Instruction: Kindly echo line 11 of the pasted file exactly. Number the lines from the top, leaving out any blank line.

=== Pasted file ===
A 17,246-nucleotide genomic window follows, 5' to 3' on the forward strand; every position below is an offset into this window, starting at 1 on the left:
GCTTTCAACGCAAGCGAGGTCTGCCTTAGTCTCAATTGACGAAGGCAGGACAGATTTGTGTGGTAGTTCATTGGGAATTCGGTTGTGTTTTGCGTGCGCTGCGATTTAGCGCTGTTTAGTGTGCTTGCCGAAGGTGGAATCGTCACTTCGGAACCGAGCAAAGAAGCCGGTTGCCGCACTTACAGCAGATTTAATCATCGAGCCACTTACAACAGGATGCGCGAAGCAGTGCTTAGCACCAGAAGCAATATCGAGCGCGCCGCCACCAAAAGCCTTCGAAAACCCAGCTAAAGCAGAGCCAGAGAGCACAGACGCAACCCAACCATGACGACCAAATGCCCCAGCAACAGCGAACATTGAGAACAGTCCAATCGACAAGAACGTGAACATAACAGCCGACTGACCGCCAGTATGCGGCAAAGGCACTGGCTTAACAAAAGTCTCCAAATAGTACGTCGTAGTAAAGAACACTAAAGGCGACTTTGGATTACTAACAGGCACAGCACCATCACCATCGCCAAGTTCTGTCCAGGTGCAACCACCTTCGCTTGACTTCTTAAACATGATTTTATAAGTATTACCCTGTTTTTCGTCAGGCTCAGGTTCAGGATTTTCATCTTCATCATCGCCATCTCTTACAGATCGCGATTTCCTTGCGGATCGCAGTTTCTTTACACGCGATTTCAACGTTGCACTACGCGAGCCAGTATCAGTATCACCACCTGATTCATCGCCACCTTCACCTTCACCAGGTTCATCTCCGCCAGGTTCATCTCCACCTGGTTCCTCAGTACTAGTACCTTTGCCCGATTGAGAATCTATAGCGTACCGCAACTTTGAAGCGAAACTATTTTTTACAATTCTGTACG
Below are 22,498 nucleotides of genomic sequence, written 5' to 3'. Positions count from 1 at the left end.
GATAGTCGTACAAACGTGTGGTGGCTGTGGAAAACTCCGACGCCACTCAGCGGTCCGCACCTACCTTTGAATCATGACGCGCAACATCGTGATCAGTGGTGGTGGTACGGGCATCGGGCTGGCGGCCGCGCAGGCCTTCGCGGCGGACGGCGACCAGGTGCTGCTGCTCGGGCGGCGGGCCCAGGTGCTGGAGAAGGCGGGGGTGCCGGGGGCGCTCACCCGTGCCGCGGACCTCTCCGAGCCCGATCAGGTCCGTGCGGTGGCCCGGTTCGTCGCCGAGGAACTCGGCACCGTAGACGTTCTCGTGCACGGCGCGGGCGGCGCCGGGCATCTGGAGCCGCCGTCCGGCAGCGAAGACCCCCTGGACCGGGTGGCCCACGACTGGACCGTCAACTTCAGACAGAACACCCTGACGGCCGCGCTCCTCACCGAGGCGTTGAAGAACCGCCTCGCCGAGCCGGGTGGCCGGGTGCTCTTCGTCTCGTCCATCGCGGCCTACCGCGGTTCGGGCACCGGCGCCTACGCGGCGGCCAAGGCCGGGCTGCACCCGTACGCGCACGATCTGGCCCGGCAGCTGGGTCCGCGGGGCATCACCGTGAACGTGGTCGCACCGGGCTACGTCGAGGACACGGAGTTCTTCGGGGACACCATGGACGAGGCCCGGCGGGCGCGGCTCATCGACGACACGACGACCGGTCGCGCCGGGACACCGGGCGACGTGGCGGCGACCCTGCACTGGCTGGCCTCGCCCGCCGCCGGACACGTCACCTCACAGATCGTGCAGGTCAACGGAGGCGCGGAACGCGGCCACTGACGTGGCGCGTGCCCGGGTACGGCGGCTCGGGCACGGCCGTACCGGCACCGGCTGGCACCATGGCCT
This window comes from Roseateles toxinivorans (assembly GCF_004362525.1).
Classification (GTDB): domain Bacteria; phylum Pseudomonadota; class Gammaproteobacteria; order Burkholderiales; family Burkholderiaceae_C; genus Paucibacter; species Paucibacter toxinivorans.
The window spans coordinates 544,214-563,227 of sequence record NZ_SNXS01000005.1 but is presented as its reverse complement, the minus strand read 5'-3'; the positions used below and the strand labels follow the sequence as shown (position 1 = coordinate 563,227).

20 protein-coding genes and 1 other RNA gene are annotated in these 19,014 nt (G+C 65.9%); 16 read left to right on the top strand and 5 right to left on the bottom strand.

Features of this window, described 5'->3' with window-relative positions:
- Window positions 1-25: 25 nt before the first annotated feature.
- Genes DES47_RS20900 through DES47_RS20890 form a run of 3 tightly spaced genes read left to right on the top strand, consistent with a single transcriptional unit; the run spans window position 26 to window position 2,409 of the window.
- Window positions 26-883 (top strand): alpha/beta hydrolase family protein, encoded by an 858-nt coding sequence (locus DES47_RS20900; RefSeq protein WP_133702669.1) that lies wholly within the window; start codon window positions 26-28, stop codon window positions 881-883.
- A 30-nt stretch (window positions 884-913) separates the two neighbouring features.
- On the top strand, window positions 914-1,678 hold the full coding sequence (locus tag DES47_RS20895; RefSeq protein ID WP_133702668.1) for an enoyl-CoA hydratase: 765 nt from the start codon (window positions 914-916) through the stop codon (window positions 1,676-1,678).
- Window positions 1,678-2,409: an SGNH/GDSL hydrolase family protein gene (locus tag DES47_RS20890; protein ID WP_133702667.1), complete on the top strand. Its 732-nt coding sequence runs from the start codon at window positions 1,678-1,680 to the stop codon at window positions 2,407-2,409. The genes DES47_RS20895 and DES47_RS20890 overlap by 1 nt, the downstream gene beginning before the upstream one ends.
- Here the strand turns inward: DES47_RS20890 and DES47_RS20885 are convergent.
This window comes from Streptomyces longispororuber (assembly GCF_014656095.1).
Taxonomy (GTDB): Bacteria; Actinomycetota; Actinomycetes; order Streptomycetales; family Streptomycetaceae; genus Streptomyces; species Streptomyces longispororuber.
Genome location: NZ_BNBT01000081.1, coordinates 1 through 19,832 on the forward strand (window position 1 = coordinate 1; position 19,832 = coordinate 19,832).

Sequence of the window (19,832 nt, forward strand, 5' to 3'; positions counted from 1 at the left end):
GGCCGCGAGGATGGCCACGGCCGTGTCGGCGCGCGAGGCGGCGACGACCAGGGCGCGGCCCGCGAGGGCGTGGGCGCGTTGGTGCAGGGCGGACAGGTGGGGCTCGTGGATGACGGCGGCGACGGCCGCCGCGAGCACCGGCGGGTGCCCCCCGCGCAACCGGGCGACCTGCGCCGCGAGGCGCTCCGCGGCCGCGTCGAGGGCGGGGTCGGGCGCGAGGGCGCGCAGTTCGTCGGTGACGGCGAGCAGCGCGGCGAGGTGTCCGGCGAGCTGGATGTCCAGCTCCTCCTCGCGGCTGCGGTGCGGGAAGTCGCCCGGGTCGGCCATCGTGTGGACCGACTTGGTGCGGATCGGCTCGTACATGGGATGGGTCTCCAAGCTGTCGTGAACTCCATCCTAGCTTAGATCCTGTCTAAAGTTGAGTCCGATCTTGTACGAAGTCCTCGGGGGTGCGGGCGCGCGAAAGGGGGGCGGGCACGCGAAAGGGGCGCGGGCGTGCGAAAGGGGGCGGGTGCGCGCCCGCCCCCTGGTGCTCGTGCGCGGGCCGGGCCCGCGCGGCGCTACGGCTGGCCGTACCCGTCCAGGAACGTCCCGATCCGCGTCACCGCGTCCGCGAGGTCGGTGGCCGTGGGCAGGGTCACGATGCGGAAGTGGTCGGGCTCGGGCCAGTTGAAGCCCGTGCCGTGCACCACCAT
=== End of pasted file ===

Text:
- Genes DES47_RS20900 through DES47_RS20890 form a run of 3 tightly spaced genes read left to right on the top strand, consistent with a single transcriptional unit; the run spans window position 26 to window position 2,409 of the window.